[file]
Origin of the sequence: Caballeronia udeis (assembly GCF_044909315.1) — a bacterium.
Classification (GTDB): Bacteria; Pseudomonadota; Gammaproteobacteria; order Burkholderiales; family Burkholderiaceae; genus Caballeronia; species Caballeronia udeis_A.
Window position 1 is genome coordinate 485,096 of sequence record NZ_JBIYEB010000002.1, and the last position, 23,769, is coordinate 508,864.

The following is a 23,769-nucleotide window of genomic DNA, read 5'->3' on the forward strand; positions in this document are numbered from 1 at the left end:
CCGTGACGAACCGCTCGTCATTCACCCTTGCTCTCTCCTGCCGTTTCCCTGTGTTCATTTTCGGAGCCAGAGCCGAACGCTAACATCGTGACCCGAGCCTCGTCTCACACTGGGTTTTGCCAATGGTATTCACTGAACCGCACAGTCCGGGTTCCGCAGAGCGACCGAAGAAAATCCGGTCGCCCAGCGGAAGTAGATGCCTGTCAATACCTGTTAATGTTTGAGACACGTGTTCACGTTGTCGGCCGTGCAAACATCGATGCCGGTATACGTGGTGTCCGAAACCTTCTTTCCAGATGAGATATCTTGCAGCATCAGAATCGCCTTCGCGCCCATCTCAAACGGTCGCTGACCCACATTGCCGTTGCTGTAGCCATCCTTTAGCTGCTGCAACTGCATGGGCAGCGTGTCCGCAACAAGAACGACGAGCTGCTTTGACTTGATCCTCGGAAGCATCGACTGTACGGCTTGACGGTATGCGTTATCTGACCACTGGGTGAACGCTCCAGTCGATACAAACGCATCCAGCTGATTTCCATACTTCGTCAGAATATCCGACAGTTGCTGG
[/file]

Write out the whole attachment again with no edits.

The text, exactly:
Origin of the sequence: Caballeronia udeis (assembly GCF_044909315.1) — a bacterium.
Classification (GTDB): Bacteria; Pseudomonadota; Gammaproteobacteria; order Burkholderiales; family Burkholderiaceae; genus Caballeronia; species Caballeronia udeis_A.
Window position 1 is genome coordinate 485,096 of sequence record NZ_JBIYEB010000002.1, and the last position, 23,769, is coordinate 508,864.

The following is a 23,769-nucleotide window of genomic DNA, read 5'->3' on the forward strand; positions in this document are numbered from 1 at the left end:
CCGTGACGAACCGCTCGTCATTCACCCTTGCTCTCTCCTGCCGTTTCCCTGTGTTCATTTTCGGAGCCAGAGCCGAACGCTAACATCGTGACCCGAGCCTCGTCTCACACTGGGTTTTGCCAATGGTATTCACTGAACCGCACAGTCCGGGTTCCGCAGAGCGACCGAAGAAAATCCGGTCGCCCAGCGGAAGTAGATGCCTGTCAATACCTGTTAATGTTTGAGACACGTGTTCACGTTGTCGGCCGTGCAAACATCGATGCCGGTATACGTGGTGTCCGAAACCTTCTTTCCAGATGAGATATCTTGCAGCATCAGAATCGCCTTCGCGCCCATCTCAAACGGTCGCTGACCCACATTGCCGTTGCTGTAGCCATCCTTTAGCTGCTGCAACTGCATGGGCAGCGTGTCCGCAACAAGAACGACGAGCTGCTTTGACTTGATCCTCGGAAGCATCGACTGTACGGCTTGACGGTATGCGTTATCTGACCACTGGGTGAACGCTCCAGTCGATACAAACGCATCCAGCTGATTTCCATACTTCGTCAGAATATCCGACAGTTGCTGG